Additionally, companies operating in states that permit non-compete and non-solicitation agreements should consider using such agreements with their employees in those states even if those companies’ corporate headquarters are in jurisdictions where non-competes are typically void in the employment context, such as California. Simply put, just because your company is headquartered in California does not mean that you should not ask your employees in Florida to sign non-compete and non-solicitation agreements governed by Florida law. Additionally, some companies have been successful in using forum selection and choice of law provisions to bind employees who work in jurisdictions where restrictive covenants are limited to non-competes and non-solicitation covenants in the company’s home forum, particularly where such employees are provided access to trade secrets and maintain well-established relationships with company clients. A company should also consider whether to use a prevailing party provision for attorney’s fees and costs for actions brought on or related to the agreement.
Fourth, take into account some recent developments in state non-compete law to make sure that your company’s agreement is compliant. For example, Oregon has limited the duration of employee non-competes to two years effective January 1, 2016. Hawai’i has banned the use of non-compete and non-solicit agreements with technology works effective July 1, 2015. Alabama has made it easier to enforce non-compete agreements with a revised statute that became effective January 1, 2016. Also, in Alabama, non-competes of one year will now be presumed to be enforceable. Additionally, Illinois and Pennsylvania have special requirements for the roll-out of non-compete agreements with existing employees, including providing consideration apart from continued employment alone, to enforce such agreements. The Wisconsin Supreme Court recently has found that continued employment was adequate consideration for non-compete agreements entered into after the inception of employment. There are also active movements in Utah and Washington to restrict the use of non-compete agreements.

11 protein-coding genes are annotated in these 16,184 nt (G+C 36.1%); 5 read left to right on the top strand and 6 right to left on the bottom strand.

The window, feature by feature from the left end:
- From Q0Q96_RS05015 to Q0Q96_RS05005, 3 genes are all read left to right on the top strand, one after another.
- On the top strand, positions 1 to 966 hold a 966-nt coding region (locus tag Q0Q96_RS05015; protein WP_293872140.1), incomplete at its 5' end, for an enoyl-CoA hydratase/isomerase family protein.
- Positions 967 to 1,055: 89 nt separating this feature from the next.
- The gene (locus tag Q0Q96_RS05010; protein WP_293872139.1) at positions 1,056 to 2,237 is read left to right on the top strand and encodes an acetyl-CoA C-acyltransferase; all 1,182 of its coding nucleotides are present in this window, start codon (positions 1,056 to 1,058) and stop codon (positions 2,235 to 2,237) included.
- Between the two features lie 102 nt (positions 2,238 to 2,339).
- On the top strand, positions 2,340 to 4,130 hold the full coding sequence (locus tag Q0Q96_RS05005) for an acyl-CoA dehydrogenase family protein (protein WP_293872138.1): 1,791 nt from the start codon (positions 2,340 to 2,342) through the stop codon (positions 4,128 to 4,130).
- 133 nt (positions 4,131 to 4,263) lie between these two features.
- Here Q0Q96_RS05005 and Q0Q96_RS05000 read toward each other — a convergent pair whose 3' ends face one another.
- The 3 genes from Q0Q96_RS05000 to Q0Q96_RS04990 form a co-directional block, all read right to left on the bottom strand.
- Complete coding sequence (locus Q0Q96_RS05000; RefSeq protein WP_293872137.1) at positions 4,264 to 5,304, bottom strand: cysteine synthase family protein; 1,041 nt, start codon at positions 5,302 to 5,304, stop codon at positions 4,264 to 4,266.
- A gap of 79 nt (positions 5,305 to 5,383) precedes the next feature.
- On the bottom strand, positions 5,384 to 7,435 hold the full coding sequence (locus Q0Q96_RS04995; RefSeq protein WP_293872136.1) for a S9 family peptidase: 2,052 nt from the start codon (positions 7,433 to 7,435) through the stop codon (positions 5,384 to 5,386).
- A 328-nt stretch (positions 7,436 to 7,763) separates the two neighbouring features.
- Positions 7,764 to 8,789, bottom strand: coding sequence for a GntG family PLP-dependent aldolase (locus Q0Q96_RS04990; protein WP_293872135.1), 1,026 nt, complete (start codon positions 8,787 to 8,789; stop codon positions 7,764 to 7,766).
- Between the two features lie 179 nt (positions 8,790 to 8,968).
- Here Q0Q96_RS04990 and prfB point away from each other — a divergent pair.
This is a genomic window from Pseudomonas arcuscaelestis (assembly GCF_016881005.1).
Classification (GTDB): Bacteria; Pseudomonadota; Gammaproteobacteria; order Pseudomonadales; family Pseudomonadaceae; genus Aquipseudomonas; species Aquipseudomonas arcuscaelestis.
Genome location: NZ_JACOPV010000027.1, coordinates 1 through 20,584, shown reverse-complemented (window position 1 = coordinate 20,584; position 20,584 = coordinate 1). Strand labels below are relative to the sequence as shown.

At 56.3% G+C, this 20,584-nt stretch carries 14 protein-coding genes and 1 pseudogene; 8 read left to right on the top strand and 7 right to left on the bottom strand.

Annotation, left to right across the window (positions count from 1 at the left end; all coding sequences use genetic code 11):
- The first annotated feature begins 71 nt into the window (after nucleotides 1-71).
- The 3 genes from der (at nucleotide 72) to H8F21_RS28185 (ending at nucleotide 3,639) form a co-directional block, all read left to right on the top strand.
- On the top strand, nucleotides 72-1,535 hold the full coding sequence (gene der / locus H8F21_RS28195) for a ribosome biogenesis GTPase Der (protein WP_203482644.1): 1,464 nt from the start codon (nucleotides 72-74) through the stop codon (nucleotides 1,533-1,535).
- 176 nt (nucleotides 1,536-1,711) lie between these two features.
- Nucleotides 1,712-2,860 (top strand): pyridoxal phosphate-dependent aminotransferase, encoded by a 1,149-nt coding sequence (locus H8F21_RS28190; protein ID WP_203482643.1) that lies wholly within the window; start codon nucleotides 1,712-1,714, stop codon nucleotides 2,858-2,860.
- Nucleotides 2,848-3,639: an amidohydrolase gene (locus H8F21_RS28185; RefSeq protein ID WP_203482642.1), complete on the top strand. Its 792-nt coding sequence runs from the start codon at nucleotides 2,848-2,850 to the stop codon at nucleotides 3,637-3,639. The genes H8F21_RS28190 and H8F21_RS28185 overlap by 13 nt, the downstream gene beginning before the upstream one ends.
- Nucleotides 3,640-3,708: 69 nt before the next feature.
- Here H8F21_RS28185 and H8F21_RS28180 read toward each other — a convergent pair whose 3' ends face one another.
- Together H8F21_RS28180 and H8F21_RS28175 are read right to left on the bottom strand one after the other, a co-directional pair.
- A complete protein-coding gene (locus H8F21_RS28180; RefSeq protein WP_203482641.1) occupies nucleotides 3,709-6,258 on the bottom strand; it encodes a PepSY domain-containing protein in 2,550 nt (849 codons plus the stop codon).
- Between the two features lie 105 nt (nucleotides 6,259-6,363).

Fifth, critically examine which employees and third parties your company asks to sign restrictive covenant and confidentiality agreements and be mindful of third-party scrutiny. Regulators, legislators, and employee groups are scrutinizing the use of restrictive covenant agreements. While some employers may not be using such agreements enough, particularly with the right people (i.e., executives, engineers, R&D personnel, sales representatives, among others), other companies may be accused of overreaching in asking all employees to sign non-compete agreements. While the janitor does not necessarily need to sign a non-compete, he or she probably should sign a non-disclosure agreement in certain instances. Also, your company should perform an audit or ensure one has been performed to see if your company has signed agreements with key employees, particularly high level executives and employees who may be flight risks.
Companies should think critically about who they are asking to sign such agreements and who they should be asking to sign such agreements (e.g., appropriate restrictive covenants and non-disclosure agreements with vendors and contractors). We have found that while some companies may have solid agreements with employees, the same high value information may be provided to contractors and vendors without similar protections, which erodes the confidentiality protections placed on the information. Government agencies such as the NLRB, SEC, and EEOC are actively scrutinizing employer confidentiality restrictions, so companies should be mindful to provide examples of confidential information instead of broad undefined labels, to not prohibit disclosure of information protected by Section 7 of the National Labor Relations Act (such as concerted activity involving discussions of conditions of employment or wages), and to not prohibit participation in government investigations or including similar provisions which impede the ability of employees to act as whistleblowers.
As many have already broke their New Year’s resolutions as we move into February, there is still an opportunity for you to add value to your organization by addressing these critical issues and providing useful recommendations to your organization. Don’t wait. Act today and reach for this low-hanging fruit.